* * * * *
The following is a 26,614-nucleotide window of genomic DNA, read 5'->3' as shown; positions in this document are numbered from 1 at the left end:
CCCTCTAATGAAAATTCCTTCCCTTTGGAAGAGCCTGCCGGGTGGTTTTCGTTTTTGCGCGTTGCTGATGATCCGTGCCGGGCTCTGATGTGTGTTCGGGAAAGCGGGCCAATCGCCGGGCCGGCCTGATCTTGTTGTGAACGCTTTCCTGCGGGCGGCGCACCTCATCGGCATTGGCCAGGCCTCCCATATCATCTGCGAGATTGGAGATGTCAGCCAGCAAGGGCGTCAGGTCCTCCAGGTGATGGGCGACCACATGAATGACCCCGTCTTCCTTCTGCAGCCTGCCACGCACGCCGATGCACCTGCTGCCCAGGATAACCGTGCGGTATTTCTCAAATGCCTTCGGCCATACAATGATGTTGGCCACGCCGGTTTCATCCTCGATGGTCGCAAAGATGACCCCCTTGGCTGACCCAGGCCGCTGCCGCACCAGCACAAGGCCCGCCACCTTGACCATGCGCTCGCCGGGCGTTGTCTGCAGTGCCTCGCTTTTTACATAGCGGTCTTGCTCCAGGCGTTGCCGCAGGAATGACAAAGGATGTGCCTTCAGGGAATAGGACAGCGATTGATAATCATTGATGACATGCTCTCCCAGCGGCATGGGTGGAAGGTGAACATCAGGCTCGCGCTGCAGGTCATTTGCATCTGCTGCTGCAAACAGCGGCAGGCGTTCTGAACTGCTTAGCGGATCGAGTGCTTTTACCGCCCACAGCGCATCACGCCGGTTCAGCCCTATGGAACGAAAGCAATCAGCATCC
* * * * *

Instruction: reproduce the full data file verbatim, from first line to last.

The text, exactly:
The following is a 26,614-nucleotide window of genomic DNA, read 5'->3' as shown; positions in this document are numbered from 1 at the left end:
CCCTCTAATGAAAATTCCTTCCCTTTGGAAGAGCCTGCCGGGTGGTTTTCGTTTTTGCGCGTTGCTGATGATCCGTGCCGGGCTCTGATGTGTGTTCGGGAAAGCGGGCCAATCGCCGGGCCGGCCTGATCTTGTTGTGAACGCTTTCCTGCGGGCGGCGCACCTCATCGGCATTGGCCAGGCCTCCCATATCATCTGCGAGATTGGAGATGTCAGCCAGCAAGGGCGTCAGGTCCTCCAGGTGATGGGCGACCACATGAATGACCCCGTCTTCCTTCTGCAGCCTGCCACGCACGCCGATGCACCTGCTGCCCAGGATAACCGTGCGGTATTTCTCAAATGCCTTCGGCCATACAATGATGTTGGCCACGCCGGTTTCATCCTCGATGGTCGCAAAGATGACCCCCTTGGCTGACCCAGGCCGCTGCCGCACCAGCACAAGGCCCGCCACCTTGACCATGCGCTCGCCGGGCGTTGTCTGCAGTGCCTCGCTTTTTACATAGCGGTCTTGCTCCAGGCGTTGCCGCAGGAATGACAAAGGATGTGCCTTCAGGGAATAGGACAGCGATTGATAATCATTGATGACATGCTCTCCCAGCGGCATGGGTGGAAGGTGAACATCAGGCTCGCGCTGCAGGTCATTTGCATCTGCTGCTGCAAACAGCGGCAGGCGTTCTGAACTGCTTAGCGGATCGAGTGCTTTTACCGCCCACAGCGCATCACGCCGGTTCAGCCCTATGGAACGAAAGCAATCAGCATCC